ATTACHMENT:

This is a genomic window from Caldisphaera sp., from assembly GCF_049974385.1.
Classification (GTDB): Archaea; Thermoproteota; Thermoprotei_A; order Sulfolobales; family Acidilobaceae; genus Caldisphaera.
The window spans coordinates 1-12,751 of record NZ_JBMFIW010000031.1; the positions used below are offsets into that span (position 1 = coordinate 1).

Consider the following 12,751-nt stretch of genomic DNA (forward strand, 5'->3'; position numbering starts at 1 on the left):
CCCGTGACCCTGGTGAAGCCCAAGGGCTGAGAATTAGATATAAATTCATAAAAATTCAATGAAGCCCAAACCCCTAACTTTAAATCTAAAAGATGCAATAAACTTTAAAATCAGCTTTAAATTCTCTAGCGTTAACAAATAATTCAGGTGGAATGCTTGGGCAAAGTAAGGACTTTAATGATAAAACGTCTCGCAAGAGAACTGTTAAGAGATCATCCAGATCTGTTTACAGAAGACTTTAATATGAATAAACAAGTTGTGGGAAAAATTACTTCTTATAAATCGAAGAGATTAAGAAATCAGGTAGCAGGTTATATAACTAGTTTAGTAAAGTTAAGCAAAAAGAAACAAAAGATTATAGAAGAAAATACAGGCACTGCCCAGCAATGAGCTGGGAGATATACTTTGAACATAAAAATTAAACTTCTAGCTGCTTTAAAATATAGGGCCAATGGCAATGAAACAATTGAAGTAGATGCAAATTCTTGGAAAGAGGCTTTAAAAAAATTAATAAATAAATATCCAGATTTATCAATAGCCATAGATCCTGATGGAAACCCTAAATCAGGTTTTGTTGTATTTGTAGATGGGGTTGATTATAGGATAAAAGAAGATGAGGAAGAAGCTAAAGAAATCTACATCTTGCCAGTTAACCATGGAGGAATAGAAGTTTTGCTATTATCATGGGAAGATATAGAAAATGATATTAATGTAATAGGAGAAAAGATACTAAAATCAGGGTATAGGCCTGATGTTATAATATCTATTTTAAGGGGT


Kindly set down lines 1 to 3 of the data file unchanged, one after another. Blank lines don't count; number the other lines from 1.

This is a genomic window from Caldisphaera sp., from assembly GCF_049974385.1.
Classification (GTDB): Archaea; Thermoproteota; Thermoprotei_A; order Sulfolobales; family Acidilobaceae; genus Caldisphaera.
The window spans coordinates 1-12,751 of record NZ_JBMFIW010000031.1; the positions used below are offsets into that span (position 1 = coordinate 1).